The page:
A New Year’s Resolution: to post at least once a month. This is made all the more urgent by having pointed people to this blog in a three-line biog published in the essay collection Utopian Spaces of Modernism: British Literature and Culture, 1885-1945, and then sitting on my hands. Any visitors from that source may be underwhelmed by inactivity.
Please get in touch if you’d like pdfs of that essay (copyright Palgrave Macmillan and the author, who exerts his moral rights, which probably don’t include posting a copy of his essay online, but who hopes the publisher might see this as wondrous advertisement). I can only recommend readers to the book itself. It came out of a conference at Oxford in Autumn of 2010. There were only five people in the room for my paper so it’s a pleasure to be able to share it more broadly in publication. I hesitated at first to submit because I wondered if it wouldn’t be better for journal publication but when the editors mentioned that Iain Sinclair, who had given a bravura closing session talk, would be contributing, I snapped at the possibility of being read by a Sinclair-following audience beyond the typical academic circles. I’m very glad I did: my essay sits between Matthew Beaumont, who gave the opening keynote, and David Trotter; between hard boards and with a colour cover; and nestled among Professors aplenty. Kudos to the editors Benjamin and Rosalind and the publishers at Palgrave Macmillan.
That book arrived in the post a week before xmas; a week after I received from Holland a bundle I’d won in an auction. I’ve had a Google alert set up for a couple of years for all things Hinton and it hit pay-dirt late last year when it threw up a listing for a lot in an auction at Bubb Kuyper including a pamphlet edition of Hinton’s ‘What is the Fourth Dimension?’ This was published in 1884 as the first of his series of Scientific Romances with Swan Sonnenschein. It’s as rare as hen’s teeth. The British Library does not hold a pamphlet edition and I’ve yet to encounter one anywhere else. It is also very fragile and would probably benefit from some maintenance. It’s certainly an item to be filed away.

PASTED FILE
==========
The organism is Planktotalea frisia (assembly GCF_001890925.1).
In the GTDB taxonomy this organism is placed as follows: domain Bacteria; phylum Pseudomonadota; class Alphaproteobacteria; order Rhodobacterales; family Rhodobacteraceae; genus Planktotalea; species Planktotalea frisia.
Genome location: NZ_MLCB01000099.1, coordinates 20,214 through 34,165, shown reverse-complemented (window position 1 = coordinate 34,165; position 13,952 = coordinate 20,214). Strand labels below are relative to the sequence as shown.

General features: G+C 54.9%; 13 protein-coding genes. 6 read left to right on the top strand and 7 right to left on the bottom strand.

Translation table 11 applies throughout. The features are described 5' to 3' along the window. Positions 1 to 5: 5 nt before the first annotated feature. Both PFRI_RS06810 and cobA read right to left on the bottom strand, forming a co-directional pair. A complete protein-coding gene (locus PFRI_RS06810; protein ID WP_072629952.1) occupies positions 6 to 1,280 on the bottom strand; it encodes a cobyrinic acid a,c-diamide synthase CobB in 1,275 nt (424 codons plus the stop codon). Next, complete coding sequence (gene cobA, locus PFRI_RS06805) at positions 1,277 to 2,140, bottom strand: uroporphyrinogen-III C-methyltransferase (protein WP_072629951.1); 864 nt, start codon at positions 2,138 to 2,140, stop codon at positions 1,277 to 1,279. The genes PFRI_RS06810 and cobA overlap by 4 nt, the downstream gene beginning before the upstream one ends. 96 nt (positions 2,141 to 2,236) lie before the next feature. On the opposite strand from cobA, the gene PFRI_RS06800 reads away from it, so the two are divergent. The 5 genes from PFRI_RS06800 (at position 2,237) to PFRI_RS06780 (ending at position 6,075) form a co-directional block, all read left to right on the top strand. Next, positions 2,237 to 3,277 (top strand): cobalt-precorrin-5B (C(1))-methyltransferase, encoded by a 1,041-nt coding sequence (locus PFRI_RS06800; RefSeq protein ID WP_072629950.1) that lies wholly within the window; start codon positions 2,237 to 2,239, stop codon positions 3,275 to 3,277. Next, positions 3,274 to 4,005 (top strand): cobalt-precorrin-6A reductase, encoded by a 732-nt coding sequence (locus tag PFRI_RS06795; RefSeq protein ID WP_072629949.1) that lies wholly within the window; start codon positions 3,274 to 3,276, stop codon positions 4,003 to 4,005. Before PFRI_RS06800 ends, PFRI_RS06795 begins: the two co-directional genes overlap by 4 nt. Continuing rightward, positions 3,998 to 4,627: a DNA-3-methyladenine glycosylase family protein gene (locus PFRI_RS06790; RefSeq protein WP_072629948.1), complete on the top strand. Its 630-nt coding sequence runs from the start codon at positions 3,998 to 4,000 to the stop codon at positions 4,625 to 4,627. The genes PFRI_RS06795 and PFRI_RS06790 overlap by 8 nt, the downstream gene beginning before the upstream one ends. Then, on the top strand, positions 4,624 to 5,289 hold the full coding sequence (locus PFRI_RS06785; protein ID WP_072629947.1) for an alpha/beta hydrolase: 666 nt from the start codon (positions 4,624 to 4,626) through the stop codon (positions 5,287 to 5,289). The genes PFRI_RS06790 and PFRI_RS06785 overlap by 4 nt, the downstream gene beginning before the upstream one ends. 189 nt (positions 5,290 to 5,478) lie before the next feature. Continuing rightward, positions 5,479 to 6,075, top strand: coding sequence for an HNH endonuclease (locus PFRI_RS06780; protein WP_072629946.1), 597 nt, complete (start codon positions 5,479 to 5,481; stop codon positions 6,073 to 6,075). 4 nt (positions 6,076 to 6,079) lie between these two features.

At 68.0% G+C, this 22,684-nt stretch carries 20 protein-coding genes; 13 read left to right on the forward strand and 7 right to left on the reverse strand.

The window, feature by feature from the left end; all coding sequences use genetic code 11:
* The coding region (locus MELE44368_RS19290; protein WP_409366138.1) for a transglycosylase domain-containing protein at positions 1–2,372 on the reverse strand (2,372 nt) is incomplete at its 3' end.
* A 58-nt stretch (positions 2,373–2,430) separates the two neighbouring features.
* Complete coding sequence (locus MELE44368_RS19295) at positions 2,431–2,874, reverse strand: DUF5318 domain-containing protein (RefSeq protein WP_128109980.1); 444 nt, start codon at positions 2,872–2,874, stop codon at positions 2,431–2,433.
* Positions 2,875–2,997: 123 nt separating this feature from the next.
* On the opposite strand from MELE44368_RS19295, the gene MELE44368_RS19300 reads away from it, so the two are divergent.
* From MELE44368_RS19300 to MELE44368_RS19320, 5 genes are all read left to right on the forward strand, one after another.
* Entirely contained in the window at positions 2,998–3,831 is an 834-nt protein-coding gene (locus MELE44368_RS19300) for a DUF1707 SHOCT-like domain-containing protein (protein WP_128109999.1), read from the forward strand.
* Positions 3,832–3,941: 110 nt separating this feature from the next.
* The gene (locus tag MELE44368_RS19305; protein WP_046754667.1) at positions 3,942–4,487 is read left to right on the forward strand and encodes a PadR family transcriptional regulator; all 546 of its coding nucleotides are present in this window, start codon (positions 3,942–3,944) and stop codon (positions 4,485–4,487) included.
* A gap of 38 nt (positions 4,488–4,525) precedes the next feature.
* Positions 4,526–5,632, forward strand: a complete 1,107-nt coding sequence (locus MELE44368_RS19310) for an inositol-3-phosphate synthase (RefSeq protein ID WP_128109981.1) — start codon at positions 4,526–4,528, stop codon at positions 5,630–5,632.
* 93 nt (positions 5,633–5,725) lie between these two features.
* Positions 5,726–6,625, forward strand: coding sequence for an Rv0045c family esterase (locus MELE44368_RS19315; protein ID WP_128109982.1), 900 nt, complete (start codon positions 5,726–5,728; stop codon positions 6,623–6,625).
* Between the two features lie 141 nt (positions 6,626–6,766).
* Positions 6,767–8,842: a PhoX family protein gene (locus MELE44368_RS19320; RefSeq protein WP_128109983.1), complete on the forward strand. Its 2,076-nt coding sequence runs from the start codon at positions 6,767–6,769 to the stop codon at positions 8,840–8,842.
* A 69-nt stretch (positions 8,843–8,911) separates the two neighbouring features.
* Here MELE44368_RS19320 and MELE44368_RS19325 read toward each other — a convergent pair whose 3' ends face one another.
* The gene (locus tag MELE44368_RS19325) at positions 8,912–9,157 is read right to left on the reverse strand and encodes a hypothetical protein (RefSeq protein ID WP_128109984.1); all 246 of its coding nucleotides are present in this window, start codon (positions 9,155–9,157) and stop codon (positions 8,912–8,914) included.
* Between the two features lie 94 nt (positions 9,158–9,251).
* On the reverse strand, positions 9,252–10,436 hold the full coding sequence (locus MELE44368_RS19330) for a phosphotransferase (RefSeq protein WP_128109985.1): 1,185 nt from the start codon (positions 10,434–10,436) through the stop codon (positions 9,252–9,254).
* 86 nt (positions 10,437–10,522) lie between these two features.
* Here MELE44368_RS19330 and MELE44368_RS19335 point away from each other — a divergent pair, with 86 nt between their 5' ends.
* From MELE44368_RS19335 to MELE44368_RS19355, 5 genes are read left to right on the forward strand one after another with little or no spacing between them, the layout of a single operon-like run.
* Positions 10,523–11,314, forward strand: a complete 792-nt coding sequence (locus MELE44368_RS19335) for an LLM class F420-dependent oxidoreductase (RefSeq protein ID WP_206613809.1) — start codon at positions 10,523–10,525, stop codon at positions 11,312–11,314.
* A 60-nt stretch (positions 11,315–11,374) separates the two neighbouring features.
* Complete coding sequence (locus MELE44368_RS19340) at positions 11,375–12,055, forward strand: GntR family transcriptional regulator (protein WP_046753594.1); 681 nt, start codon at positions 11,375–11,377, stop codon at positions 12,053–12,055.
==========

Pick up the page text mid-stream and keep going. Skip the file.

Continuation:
Also in the lot was this Dutch language book, Nothing ALL: Inzicht in de Vierde Dimensie, which appears not to assign authorship to any individual. Indeed, Nothing ALL may in fact be the authoring identity. My lack of Dutch is hampering any attempts to decipher exactly what is going on here and if there are, by freak chance, any Dutch readers of this blog, your help would be most warmly received. It does, however, contain some excellent original illustrations of 4d ideas, and I particularly enjoy the set below which attempt to depict visions of 4d objects in 3-space.
Figure 1 illustrates the passage of a tesseract through 3-space leading with a tetrahedral apex – the equivalent of a point becoming a triangle for the 3d-2d analogue. I’m unsure what’s happening in Figure 2, but it sure looks cool. And Figure 3 is an always doomed attempt to show the perspective of the rather sad-looking 3-space observer in relation to this passage, indicating a direction for the fourth dimension perpendicular to the other three (already projected down onto the plane). It’s a bit wonky, I’m sure you’ll agree, but winning nonetheless.
And finally, on the 4d book front, my wife bought me a 1900 edition of Hinton’s A New Era of Thought for Xmas. This was a real treat – I’d been planning to buy a facsimile edition because it’s a core reference text for me: the only place in London with a copy is The British Library and photocopying costs there are prohibitive. There are digital versions but I’m never entirely confident with anyone else’s pagination and/or scanning, so it’s a boon to have this in excellent condition.
This is all a bit dusty tome/archivally concerned but I have a post on spissitude already partly written so I can promise some historical spatial theory soonest. May all your 2012s be para-extensive!